With the deadline passed to apply for openings in the federal courts in Indiana, Sen. Todd Young’s office says it wants to move quickly to select candidates to fill the positions.
“We don’t want to be the hold up,” said Jay Kenworthy, spokesman for Young. “We want to do this as quickly and efficiently as possible.”
In February, Young put out a call for applications for the vacancies in the U.S. District Court for the Northern District of Indiana’s Fort Wayne and South Bend divisions, the Southern District’s Indianapolis division as well as the 7th Circuit Court of Appeals. He also took applications for U.S. Attorney and U.S. Marshal in the Northern and Southern Districts.
The application deadline was Monday.
Kenworthy predicted the earliest a candidate could get a confirmation vote in the U.S. Senate would be this summer.
Young’s office would not disclose the number of applications it received for each position but said several qualified candidates put their names in for consideration. The freshman senator and his staff will start reviewing the materials then make a recommendation to the White House.
While the White House will nominate the individuals for the openings, Young’s office said it is consulting with the administration to ensure the best candidates are selected.
Kenworthy said for the judicial positions, Young “is looking for individuals who have the experience and background necessary to hold such a high position.” In general, Young is looking for someone “who will make Hoosiers proud to call (the individual) a U.S. Attorney or Marshall or judge.”
The office said Young, a Republican, has discussed the process with Sen. Joe Donnelly, a Democrat, and the two have “agreed to continue their cooperative relationship.” Young told his colleague he would have the opportunity to review the selections before they were sent to the White House.
One step Young will not take is convening a committee to review the applicants and make a recommendation.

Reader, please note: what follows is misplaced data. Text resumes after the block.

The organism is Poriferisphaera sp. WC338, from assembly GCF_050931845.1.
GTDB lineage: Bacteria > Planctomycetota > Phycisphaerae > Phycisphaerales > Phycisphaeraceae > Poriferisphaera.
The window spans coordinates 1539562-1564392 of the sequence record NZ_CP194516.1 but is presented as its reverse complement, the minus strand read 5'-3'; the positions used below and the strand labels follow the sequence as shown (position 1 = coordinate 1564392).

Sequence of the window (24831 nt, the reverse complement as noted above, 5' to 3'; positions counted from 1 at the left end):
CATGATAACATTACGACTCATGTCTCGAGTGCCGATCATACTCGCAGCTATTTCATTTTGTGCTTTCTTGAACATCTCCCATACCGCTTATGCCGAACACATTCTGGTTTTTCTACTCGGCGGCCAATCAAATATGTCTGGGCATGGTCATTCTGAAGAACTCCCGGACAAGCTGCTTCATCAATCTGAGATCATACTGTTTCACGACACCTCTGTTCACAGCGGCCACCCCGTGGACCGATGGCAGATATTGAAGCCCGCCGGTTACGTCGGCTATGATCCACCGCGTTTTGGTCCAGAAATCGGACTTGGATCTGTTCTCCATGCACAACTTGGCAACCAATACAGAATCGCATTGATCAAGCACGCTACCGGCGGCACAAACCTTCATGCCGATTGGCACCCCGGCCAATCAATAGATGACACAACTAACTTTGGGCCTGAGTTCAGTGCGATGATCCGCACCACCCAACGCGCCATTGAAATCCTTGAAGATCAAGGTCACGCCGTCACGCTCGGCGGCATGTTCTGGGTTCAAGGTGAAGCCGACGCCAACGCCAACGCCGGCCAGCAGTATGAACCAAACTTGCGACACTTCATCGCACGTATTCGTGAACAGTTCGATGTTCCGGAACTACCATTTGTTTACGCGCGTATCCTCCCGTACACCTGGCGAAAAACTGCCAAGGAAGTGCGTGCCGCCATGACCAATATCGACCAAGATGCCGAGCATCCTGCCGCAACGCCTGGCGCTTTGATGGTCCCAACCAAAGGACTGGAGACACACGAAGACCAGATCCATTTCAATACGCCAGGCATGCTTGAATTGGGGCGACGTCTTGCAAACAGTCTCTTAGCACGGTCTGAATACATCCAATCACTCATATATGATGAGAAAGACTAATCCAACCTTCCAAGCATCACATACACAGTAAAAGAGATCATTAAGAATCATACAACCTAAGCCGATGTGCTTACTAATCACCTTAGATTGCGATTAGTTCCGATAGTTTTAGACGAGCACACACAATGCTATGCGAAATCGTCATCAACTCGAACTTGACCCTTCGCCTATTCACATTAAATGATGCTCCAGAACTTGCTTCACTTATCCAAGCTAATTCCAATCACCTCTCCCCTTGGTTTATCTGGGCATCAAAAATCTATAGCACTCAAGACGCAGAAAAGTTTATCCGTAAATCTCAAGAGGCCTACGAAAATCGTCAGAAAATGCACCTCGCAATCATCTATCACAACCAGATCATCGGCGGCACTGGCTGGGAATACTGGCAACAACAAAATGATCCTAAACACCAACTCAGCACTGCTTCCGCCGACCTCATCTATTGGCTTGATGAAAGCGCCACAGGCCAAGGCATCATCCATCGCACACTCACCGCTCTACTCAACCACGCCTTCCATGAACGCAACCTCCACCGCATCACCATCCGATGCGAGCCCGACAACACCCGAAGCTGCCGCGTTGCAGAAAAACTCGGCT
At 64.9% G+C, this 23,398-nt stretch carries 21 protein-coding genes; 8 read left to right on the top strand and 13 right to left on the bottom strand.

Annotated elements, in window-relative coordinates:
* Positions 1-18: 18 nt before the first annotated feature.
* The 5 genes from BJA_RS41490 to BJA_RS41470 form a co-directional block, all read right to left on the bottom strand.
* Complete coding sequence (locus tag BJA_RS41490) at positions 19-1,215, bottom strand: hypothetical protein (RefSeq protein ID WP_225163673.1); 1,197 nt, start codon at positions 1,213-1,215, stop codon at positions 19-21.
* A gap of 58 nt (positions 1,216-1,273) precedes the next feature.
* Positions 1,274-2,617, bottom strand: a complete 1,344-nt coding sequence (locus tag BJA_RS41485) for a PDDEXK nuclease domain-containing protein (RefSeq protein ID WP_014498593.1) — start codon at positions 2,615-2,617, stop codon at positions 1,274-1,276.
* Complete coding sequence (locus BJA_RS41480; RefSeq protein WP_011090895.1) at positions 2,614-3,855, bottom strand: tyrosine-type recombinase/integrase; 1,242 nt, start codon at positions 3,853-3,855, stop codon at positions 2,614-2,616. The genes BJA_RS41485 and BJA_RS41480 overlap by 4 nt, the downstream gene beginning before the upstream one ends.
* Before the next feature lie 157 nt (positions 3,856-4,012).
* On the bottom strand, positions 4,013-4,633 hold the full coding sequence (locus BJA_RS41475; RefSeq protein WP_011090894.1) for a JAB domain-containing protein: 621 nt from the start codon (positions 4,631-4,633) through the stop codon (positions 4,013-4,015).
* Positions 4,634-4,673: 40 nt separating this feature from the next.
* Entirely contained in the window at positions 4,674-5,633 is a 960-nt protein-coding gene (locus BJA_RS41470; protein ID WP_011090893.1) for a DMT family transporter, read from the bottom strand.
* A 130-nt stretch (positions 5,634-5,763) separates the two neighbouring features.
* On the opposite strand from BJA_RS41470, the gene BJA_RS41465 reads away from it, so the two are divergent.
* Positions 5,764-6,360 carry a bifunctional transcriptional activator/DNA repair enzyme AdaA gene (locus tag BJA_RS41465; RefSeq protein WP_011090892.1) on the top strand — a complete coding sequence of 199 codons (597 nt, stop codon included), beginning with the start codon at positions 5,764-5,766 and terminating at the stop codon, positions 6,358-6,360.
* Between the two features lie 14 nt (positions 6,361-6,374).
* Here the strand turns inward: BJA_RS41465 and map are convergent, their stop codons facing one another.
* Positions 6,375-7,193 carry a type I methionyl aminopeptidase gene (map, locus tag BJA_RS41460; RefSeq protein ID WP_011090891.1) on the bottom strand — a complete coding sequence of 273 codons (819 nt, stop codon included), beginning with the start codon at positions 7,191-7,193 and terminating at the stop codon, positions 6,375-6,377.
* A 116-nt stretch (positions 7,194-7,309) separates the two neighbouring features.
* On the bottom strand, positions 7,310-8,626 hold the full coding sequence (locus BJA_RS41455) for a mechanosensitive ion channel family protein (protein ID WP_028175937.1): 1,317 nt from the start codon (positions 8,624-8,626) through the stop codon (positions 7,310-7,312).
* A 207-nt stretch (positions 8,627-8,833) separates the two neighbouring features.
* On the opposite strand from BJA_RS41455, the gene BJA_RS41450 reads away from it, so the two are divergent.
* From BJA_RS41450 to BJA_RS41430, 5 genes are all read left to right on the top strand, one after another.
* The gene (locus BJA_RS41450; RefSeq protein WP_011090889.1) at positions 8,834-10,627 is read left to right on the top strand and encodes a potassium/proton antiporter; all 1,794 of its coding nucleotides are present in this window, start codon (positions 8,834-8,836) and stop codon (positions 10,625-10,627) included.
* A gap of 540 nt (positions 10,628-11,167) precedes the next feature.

Last year, former Indiana Sen. Dan Coats pushed for such a committee to help select a candidate for the seat on the 7th Circuit. He blocked former Indiana Supreme Court Justice Myra Selby, President Barack Obama’s nominee for the appellate court, by asserting since the 7th Circuit’s caseload has not exceeded the capacity of the current court, there is time to establish and involve a committee in the process.
Coats did support Obama’s pick for Southern District judge, Winfield Ong. He described Ong as well qualified and cited the need to appoint another judge because of the ongoing judicial emergency in the district.
The U.S. Court Administration listed the U.S. District Court for the Southern District of Indiana as one of 48 judicial emergencies in the country. An emergency is declared when the weighted filings exceed 600 per judgeship. Within the Southern District, the weighted filings per judgeship equals 821.
Also the Judicial Conference of the United States is set to ask the U.S. Congress to create 57 new Article III judgeships in the district and circuit courts, including a permanent Article III judgeship in the Southern District. Currently the court has four judges and two senior judges.
According to Young’s office, the Indiana senator supports the addition of a new judge to the Southern District and has already spoken to Senate Judiciary Committee Chair Sen. Charles Grassley about it.
Congress last passed a comprehensive bill in 1990. Since then, filings in the appellate courts have grown 40 percent and filings in the district courts have increased 38 percent.